The second character lived through World War 2 and the Depression, raised six children, is a grandmother, great grandmother, senior citizen, is a lover of crochet, gardening, TV game shows and Canasta, voted Labor all her life, is the Patron of a large hockey club, plum pudding maker, and her grandchildren describe the delightful smell of Johnson’s baby powder around her and that she is wonderful to hug. Anyone asked to think about what would be a desirable lifestyle for this person is likely to say such things as that she would grow old in her own home, maintain her centrality in the family, maintain her roles, be surrounded by the comings and goings of family, be part of all important family rituals, be encouraged to do much for herself, be surrounded by the things that mean something to her, maintain her interests, keep healthy, maintain her connections to old friends even by phone and that she would have a reason to get out of bed each day.

Interestingly, these two identities are one person: my grandmother, known affectionately by her extended family and often by their friends as Nan.”

Sherwin, J. (2010) A person centred response: keeping Nan at the centre of her life. social JUSTICE. Brisbane: UnitingCare Centre for Social Justice. (5) 1, 8, 9.

7 thoughts on “Locked in prison

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  5. This is an overwhelming problem. My husband and I lost our grandparents, my father, and both of his parents when we were in our late twenties and early thirties. All, but my father (who was hit by a car), had long illnesses and needed full-time care. We kept everyone in their own homes with a caregiver which was very expensive; it was financially draining and it required a lot of begging for help (honestly, soon we will be having bake sales for the elderly). Except my grandmother – she fired all of her caregivers, so I tried to have her live with me, but she hated California and living with two toddlers and a baby was too difficult – she ended up very, very unhappy in an assisted living facility and died shortly after the move.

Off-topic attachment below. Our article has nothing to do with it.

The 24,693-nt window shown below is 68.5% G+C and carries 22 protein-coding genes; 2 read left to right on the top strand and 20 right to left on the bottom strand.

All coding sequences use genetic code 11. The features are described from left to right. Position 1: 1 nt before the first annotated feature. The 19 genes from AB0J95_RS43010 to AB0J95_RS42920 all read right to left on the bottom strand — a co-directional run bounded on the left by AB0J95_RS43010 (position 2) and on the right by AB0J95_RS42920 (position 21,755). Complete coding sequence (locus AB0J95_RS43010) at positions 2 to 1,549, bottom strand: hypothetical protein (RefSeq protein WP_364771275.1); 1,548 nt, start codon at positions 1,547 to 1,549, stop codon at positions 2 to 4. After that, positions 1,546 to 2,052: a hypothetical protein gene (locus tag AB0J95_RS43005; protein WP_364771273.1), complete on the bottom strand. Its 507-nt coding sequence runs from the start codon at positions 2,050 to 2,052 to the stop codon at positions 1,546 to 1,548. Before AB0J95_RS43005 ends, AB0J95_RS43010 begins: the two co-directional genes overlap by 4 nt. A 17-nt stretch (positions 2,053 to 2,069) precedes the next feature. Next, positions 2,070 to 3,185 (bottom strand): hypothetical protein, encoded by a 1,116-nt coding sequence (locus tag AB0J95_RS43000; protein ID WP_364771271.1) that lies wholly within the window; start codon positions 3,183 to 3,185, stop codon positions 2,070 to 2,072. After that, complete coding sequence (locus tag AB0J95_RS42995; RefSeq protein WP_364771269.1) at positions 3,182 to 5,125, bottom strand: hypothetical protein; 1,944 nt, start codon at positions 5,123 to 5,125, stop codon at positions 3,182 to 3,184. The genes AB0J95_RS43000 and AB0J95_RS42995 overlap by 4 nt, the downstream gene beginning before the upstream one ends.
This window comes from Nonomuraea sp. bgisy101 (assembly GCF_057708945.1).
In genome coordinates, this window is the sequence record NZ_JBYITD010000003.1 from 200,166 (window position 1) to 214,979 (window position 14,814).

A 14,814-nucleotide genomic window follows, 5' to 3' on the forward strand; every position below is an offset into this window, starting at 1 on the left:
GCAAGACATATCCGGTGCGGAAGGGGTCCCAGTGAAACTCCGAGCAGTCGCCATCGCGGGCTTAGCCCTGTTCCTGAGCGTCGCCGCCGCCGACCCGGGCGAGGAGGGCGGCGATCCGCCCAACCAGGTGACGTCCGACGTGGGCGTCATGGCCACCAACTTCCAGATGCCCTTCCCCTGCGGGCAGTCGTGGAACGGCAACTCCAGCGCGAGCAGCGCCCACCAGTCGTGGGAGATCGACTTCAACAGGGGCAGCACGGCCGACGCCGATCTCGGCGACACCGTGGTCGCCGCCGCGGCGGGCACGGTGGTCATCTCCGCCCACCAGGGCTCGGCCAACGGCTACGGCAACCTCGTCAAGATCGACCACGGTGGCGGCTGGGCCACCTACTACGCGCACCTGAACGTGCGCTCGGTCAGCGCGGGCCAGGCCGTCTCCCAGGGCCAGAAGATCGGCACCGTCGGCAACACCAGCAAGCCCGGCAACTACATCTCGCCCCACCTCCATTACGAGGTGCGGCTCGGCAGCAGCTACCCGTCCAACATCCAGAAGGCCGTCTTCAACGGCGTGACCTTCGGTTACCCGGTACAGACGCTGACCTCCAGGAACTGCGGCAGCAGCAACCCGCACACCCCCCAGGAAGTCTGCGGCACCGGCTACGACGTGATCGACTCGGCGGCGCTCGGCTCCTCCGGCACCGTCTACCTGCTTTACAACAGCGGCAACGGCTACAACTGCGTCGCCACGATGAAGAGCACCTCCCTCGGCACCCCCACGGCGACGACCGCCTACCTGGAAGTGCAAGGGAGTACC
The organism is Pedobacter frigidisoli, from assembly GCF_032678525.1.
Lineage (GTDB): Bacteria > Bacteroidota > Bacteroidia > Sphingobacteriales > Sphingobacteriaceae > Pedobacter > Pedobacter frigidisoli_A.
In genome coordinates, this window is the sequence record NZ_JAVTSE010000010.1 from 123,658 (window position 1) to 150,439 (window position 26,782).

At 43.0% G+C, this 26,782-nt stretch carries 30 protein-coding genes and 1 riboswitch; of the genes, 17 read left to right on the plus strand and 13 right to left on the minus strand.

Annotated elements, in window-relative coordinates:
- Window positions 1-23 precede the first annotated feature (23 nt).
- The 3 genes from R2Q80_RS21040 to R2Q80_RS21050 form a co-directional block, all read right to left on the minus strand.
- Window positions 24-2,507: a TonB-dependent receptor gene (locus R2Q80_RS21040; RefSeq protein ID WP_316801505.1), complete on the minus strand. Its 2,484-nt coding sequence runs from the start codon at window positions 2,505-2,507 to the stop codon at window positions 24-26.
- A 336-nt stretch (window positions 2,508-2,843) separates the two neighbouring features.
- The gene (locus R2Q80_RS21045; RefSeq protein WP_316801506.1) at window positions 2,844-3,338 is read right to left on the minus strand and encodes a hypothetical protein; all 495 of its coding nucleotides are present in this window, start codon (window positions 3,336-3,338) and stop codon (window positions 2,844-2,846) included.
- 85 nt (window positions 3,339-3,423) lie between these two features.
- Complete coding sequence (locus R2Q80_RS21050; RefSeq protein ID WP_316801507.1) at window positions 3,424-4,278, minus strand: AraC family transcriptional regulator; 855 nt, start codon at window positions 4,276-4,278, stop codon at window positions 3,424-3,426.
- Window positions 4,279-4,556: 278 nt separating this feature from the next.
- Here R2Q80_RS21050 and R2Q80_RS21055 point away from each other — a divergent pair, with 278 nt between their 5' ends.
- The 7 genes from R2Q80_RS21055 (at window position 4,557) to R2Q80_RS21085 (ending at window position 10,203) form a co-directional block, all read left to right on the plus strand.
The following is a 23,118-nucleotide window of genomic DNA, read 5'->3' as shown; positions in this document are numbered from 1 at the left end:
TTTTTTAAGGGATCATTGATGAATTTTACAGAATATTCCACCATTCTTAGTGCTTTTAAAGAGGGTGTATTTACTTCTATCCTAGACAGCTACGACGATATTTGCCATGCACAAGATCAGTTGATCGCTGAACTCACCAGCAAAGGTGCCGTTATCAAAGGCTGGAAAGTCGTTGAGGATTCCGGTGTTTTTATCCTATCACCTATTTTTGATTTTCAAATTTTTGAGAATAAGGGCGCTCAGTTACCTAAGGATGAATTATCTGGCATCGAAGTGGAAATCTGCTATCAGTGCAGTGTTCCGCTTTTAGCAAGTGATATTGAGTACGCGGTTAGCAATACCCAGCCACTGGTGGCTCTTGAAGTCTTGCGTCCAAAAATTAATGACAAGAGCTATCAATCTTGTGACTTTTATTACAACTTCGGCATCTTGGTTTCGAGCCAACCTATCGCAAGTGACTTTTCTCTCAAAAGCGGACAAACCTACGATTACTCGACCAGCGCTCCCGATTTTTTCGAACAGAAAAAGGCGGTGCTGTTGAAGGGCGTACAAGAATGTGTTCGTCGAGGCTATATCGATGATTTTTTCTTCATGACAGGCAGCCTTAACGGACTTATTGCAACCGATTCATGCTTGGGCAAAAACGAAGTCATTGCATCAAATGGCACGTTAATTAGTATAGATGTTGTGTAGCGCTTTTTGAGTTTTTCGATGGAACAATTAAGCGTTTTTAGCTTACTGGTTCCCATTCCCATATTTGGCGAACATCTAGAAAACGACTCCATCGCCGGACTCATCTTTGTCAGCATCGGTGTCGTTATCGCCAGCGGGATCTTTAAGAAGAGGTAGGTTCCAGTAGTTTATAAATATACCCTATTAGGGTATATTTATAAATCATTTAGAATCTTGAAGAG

Unfortunately, nobody ever believes this is going to happen to them. We are currently helping a 91 year old woman who is not related to us ( she alienated her own relatives). She has gone through all of her money. She is living in a state run home and barely surviving month to month on social security.

    Ironically, this woman did not speak to me (literally) for THREE years back when my husband and I were struggling to take care of our loved ones because we got into an argument about health care and social programs. I was pro social programs.

    One cannot tell someone in their nineties I told you so, yet no one listens when they are still young enough to do something about it.

    I am genuinely grateful for your passion on the topic and thanks so much for letting me vent!


    • I feel overwhelmed reading about your losses, and to hear the situation seems no better in your part of the world. At least our sharing and venting might make us feel a little better, with offerings of global hugs and love. I guess the last part of your reply to my bog makes me find another positive about dementia, as dementia has forced me to make some of those tough decisions at a much younger age! Take care and thanks again for sharing.


  6. Kate..How we care for our elderly is a sad testament to who we have allowed ourselves to become as a society. We have allowed ourselves to strive for materialism rather than strive for a better family life. We have allowed our minds to be caged and formed into robotic minds that have no time to humanly interact any longer while we slave to support the elite. We took a very wrong turn in humanity’s journey and we need to get back on the right track. I think that is what 2012 will be all about. Hang tight. Its in the works I believe….VK